This lesson will define and explain Piaget's Concrete Operational Stage and Formal Operations Stage to include the age range, significant achievements, and important terms. Define and discuss conversation.
Source: Lincoln Douglas: public domain; http://commons.wikimedia.org/wiki/File:Lincoln_Douglas_debates.jpg
Hello, class. So today, we're going to be talking about the last two stages in the Piaget's theory of cognitive development. Now if you remember, Jean Piaget, a very famous figure in psychology, was a Swiss psychologist who in the 1920s developed these theories of cognitive growth and development. He talked about these four stages of cognitive development, which are steps that occur in order one after the other. So each child goes through the first one all the way through to the fourth one, the last one.
So let's take a look at the third stage of development. This stage is called the concrete operational stage. And this occurs between 7 and 11 years of age for a child. During this time, the child is able to begin to think logically about concrete events, ones that are very specific to them. Not abstract or hypothetical ideas that are harder for them to grasp right now.
So this is identified by several characteristics. One is that a child is able to understand conservation right now. Conservation means that there's a same amount of something, regardless of what kind of container or what it might be in. And these were identified by Piaget through experiments using liquids that were poured into two different containers. One was very long and narrow and one was very wide and shallow.
And so the same amount of liquid was put into both. Before this stage, the child wasn't able to tell that it was the same amount, but during this stage they can. Also, a child is able to at this stage understand reversibility, which is to say you could reverse certain actions and get the same results. For example, when you multiply 2 times 3, you get 6. Or if you multiply 3 times 2, you get 6 as well. The same answer.
Finally, at this stage, they are able to use inductive reasoning, which is to say that they can use a situation or a specific thing to come to a general rule about things. And this is as opposed to deductive reasoning, which they're not able to do at the third stage, which is to say they use a general rule to predict what's going to happen in a situation. And that's going to be coming in our next stage.
The final stage in Piaget's theory of cognitive development is the formal operational stage, which is from 11 years old all the way through adulthood. And this is when a person reaches full cognitive development. They get the full range of their cognitive abilities and their reasoning, which is to say they can now do deductive reasoning as we talked about. They're able to take a general rule and predict what's going to happen in the future.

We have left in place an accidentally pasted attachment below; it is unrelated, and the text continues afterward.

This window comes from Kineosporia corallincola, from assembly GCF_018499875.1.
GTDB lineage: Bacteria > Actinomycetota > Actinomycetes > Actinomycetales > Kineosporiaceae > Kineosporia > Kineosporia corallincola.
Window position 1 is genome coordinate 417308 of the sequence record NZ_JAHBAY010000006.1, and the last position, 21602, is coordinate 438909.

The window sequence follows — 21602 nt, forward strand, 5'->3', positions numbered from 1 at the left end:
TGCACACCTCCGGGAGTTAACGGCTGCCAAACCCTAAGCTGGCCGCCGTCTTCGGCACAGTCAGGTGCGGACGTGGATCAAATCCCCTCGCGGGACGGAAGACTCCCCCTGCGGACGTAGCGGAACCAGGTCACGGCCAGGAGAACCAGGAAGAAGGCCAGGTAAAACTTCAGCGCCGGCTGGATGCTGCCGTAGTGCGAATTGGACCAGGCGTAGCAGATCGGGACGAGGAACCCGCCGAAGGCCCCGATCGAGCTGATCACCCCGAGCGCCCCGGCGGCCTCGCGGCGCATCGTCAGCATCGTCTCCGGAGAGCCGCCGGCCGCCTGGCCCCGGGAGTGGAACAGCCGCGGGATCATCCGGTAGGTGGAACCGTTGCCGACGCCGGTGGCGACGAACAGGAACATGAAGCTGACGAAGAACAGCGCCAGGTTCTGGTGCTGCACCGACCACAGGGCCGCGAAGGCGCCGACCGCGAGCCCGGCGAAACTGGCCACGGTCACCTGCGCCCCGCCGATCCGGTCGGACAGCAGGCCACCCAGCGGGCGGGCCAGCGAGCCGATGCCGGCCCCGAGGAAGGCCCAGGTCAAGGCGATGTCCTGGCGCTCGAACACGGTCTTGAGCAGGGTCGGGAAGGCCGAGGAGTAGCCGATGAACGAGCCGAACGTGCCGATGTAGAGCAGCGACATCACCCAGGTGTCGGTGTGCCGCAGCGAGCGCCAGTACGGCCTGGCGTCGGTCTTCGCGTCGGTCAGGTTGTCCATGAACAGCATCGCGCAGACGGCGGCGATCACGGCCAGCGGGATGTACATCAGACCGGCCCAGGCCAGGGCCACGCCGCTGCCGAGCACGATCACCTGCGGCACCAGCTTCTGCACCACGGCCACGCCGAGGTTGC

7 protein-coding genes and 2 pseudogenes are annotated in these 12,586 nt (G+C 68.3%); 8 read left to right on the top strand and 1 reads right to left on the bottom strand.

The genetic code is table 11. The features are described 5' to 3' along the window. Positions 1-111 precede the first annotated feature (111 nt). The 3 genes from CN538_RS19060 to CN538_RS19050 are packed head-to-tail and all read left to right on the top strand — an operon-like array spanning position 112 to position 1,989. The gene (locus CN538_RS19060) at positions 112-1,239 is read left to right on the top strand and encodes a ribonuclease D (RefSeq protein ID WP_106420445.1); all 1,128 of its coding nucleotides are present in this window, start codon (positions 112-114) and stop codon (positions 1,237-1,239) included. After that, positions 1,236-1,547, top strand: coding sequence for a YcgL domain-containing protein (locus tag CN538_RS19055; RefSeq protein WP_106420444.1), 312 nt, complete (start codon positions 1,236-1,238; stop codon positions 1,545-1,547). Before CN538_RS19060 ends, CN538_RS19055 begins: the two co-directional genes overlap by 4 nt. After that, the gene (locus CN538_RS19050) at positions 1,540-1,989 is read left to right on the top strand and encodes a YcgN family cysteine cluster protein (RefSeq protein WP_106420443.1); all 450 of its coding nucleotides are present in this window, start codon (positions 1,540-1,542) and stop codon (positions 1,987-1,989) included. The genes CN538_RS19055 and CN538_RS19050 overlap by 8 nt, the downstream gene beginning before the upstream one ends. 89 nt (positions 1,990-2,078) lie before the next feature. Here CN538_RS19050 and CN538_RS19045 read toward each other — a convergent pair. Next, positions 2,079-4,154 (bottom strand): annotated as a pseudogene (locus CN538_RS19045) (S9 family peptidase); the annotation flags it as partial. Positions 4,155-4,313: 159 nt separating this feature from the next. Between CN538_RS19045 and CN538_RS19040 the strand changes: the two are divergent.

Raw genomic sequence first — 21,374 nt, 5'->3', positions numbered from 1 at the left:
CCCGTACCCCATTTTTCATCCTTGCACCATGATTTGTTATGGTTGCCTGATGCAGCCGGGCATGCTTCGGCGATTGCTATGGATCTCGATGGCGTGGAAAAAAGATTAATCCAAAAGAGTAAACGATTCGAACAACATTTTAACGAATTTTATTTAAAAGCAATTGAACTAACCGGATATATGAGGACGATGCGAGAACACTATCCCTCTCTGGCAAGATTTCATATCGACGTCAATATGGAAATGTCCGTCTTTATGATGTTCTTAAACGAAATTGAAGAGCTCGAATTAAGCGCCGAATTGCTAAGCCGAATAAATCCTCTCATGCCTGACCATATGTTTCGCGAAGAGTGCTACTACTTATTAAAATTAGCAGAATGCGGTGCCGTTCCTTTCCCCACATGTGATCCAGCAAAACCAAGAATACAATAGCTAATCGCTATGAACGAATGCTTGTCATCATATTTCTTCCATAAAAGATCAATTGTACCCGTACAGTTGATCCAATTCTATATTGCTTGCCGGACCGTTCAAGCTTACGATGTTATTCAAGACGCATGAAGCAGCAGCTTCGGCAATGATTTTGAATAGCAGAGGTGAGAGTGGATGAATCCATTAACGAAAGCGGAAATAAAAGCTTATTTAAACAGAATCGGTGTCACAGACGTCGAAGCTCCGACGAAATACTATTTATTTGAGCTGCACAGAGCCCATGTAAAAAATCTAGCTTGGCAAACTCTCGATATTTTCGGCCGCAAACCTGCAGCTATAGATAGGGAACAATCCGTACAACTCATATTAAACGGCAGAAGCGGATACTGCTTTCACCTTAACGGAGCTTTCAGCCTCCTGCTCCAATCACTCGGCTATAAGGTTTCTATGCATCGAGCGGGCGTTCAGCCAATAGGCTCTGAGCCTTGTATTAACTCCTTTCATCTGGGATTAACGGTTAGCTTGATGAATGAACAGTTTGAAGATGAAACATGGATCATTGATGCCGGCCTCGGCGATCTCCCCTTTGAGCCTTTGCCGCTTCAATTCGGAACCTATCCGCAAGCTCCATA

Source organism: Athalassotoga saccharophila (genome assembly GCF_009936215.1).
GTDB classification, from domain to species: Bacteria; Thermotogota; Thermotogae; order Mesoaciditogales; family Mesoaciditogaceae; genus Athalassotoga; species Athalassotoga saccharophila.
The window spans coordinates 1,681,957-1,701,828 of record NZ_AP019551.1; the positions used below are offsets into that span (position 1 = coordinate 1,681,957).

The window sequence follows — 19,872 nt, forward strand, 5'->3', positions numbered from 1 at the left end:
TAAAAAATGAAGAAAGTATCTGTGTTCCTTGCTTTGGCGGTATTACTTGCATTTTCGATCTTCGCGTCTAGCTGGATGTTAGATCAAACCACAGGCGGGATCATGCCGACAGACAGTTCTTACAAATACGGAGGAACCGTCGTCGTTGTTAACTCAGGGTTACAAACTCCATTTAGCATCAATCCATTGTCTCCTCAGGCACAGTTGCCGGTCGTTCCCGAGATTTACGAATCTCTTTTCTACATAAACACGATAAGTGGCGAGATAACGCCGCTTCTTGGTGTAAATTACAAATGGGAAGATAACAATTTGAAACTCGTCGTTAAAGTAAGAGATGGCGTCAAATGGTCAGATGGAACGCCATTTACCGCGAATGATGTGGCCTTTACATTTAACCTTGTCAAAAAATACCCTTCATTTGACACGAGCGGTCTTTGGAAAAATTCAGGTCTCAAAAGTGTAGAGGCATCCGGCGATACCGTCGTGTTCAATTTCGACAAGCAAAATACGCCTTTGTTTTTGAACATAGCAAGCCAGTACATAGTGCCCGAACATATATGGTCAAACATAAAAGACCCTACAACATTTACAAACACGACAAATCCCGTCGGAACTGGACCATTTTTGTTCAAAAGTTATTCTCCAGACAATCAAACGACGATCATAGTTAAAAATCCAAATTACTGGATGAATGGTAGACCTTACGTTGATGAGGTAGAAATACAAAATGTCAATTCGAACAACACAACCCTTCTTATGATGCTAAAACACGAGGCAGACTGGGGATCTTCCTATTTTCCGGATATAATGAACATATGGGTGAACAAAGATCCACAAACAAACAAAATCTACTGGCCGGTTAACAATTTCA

This also means that they can create hypotheses, which goes along with that. A hypothesis is an educated guess of the outcome of a situation. So if I do this, then this will probably happen in someone. So they are able to use both deductive and inductive reasoning now.
They can also think abstractly at this point. They talk about ideas that aren't concrete, like freedom. And they can also plan for the future. So they can think about things that are coming further along that are a bit more abstract to think about.
And finally, they can start to develop empathy, which is to say really understanding what other people are thinking. And they become independent of themselves in that regard. So they can understand the people around them better.
Now while Piaget's theories are very influential in psychology, there is some criticism as to his methods. First, a lot of his research was based very much on anecdotal evidence, which is to say he looked at a very small group of children to come to these very broad conclusions about everybody. So it might not necessarily apply to everybody. In fact, a lot of his research was done on his own children and his observations of them at home. So it isn't necessarily which we would call experimentally understandable or experimentally tried out.
Also, Piaget tends to underestimate children's abilities, particularly in light of what we know now. A lot of children in the preoperational stage, which is to say before stage three and stage two, are better able to understand other people than we initially thought. So they're able to jump almost all the way to the fourth stage of development even at that young of an age.
And finally, the concept of normality that's applied to Piaget's theories in that children normally go through these stages at these set times isn't necessarily applicable to everybody. Not everybody goes through the same sorts of steps. So labelling kids as normal if they go through these or abnormal if they fall outside of those ranges could have negative effects on children, particularly when they're developing and they're that young and influential.
The concept that weight, mass, and volume of matter can remain the same even if the shape or appearance of the container holding it changes.
Ability to understand some concepts such as transformations and conservation but unable to understand hypothetical or abstract concepts.
Use of hypothetical, abstract thoughts, symbols, and complex problem-solving.